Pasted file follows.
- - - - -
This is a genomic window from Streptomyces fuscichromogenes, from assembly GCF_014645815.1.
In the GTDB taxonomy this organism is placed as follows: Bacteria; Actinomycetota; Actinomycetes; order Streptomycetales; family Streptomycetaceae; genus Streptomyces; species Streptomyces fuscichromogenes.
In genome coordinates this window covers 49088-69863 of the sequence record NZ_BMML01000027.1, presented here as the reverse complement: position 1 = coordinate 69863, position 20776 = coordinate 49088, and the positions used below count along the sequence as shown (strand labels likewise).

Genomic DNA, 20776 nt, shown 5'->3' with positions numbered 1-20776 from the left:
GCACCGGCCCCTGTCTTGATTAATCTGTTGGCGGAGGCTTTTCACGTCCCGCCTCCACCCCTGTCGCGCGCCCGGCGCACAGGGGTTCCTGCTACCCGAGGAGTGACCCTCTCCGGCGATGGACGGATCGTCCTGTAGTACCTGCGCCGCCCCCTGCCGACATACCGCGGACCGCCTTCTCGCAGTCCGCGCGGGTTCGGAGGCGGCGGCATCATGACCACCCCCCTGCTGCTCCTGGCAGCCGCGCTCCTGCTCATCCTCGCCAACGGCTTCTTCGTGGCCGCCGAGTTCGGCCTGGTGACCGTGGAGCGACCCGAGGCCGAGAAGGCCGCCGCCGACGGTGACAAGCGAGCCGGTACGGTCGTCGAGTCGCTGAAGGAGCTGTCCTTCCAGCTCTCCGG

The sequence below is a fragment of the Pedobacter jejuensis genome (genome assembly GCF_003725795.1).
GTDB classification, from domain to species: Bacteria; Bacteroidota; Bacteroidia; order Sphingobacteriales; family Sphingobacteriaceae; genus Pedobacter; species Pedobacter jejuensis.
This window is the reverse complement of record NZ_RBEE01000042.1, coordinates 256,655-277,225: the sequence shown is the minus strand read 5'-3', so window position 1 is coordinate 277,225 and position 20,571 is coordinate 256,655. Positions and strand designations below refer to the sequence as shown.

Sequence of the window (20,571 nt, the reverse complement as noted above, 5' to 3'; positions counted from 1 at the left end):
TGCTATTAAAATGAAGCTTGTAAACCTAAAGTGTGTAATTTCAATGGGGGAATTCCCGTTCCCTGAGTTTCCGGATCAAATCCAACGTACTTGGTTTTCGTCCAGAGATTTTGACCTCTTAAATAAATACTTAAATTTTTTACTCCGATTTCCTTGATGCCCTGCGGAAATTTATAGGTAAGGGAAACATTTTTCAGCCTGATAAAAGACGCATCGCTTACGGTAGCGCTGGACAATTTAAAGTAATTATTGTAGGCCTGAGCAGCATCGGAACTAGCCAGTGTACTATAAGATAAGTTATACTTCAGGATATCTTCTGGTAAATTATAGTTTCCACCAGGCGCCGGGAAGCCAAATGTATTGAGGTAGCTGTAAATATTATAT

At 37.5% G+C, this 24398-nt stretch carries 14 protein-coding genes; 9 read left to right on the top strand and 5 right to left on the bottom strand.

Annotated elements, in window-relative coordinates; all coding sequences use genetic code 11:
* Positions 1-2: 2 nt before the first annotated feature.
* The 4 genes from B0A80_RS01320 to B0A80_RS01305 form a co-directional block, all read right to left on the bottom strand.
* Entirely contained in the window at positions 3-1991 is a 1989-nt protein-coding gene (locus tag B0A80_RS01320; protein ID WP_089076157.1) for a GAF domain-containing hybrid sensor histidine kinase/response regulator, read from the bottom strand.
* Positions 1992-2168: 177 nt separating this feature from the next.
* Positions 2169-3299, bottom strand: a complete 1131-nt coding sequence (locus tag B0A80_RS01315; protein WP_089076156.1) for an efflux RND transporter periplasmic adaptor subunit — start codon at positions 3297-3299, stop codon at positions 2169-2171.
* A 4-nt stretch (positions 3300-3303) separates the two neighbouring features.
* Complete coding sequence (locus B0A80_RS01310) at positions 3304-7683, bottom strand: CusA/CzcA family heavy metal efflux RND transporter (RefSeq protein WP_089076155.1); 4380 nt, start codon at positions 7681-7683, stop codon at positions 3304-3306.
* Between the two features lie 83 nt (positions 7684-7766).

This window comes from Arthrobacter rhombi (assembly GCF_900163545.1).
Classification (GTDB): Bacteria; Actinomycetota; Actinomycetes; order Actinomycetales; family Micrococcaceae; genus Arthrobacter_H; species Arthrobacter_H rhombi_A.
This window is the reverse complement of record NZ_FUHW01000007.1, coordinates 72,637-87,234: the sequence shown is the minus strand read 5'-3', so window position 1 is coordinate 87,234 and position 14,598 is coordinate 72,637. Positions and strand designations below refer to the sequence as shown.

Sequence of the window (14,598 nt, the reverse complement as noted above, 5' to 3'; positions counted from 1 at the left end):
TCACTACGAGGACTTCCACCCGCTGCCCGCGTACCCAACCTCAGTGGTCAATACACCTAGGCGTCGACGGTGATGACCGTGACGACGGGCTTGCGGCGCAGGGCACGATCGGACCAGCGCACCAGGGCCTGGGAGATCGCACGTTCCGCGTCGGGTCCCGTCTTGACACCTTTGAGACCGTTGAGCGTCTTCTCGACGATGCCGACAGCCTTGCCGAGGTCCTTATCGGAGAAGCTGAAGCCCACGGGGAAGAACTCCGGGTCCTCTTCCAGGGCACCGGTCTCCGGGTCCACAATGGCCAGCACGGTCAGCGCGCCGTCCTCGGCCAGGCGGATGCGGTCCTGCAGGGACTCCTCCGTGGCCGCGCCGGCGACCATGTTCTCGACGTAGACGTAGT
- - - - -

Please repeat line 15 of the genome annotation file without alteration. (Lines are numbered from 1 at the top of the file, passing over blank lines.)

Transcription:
* Entirely contained in the window at positions 3-1991 is a 1989-nt protein-coding gene (locus tag B0A80_RS01320; protein ID WP_089076157.1) for a GAF domain-containing hybrid sensor histidine kinase/response regulator, read from the bottom strand.